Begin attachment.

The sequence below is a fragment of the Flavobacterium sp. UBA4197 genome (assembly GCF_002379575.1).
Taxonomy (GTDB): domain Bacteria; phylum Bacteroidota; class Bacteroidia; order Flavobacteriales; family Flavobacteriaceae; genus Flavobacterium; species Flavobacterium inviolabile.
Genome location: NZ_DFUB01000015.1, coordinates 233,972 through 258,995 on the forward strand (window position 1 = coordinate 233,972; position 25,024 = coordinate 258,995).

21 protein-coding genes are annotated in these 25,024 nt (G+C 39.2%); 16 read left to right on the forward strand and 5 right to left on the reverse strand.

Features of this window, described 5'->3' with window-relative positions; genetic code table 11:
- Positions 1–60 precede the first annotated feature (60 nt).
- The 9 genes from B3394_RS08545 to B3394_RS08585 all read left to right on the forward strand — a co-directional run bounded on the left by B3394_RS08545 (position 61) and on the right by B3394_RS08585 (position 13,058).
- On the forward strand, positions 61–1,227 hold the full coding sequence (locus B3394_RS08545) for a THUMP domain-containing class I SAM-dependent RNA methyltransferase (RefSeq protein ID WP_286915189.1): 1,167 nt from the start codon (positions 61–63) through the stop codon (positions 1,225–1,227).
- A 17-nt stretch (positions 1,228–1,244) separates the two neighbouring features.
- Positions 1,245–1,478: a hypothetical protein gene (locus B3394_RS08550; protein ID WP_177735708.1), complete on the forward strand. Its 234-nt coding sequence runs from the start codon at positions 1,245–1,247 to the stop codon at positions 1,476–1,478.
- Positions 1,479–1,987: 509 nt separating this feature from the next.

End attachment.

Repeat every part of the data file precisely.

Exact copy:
The sequence below is a fragment of the Flavobacterium sp. UBA4197 genome (assembly GCF_002379575.1).
Taxonomy (GTDB): domain Bacteria; phylum Bacteroidota; class Bacteroidia; order Flavobacteriales; family Flavobacteriaceae; genus Flavobacterium; species Flavobacterium inviolabile.
Genome location: NZ_DFUB01000015.1, coordinates 233,972 through 258,995 on the forward strand (window position 1 = coordinate 233,972; position 25,024 = coordinate 258,995).

21 protein-coding genes are annotated in these 25,024 nt (G+C 39.2%); 16 read left to right on the forward strand and 5 right to left on the reverse strand.

Features of this window, described 5'->3' with window-relative positions; genetic code table 11:
- Positions 1–60 precede the first annotated feature (60 nt).
- The 9 genes from B3394_RS08545 to B3394_RS08585 all read left to right on the forward strand — a co-directional run bounded on the left by B3394_RS08545 (position 61) and on the right by B3394_RS08585 (position 13,058).
- On the forward strand, positions 61–1,227 hold the full coding sequence (locus B3394_RS08545) for a THUMP domain-containing class I SAM-dependent RNA methyltransferase (RefSeq protein ID WP_286915189.1): 1,167 nt from the start codon (positions 61–63) through the stop codon (positions 1,225–1,227).
- A 17-nt stretch (positions 1,228–1,244) separates the two neighbouring features.
- Positions 1,245–1,478: a hypothetical protein gene (locus B3394_RS08550; protein ID WP_177735708.1), complete on the forward strand. Its 234-nt coding sequence runs from the start codon at positions 1,245–1,247 to the stop codon at positions 1,476–1,478.
- Positions 1,479–1,987: 509 nt separating this feature from the next.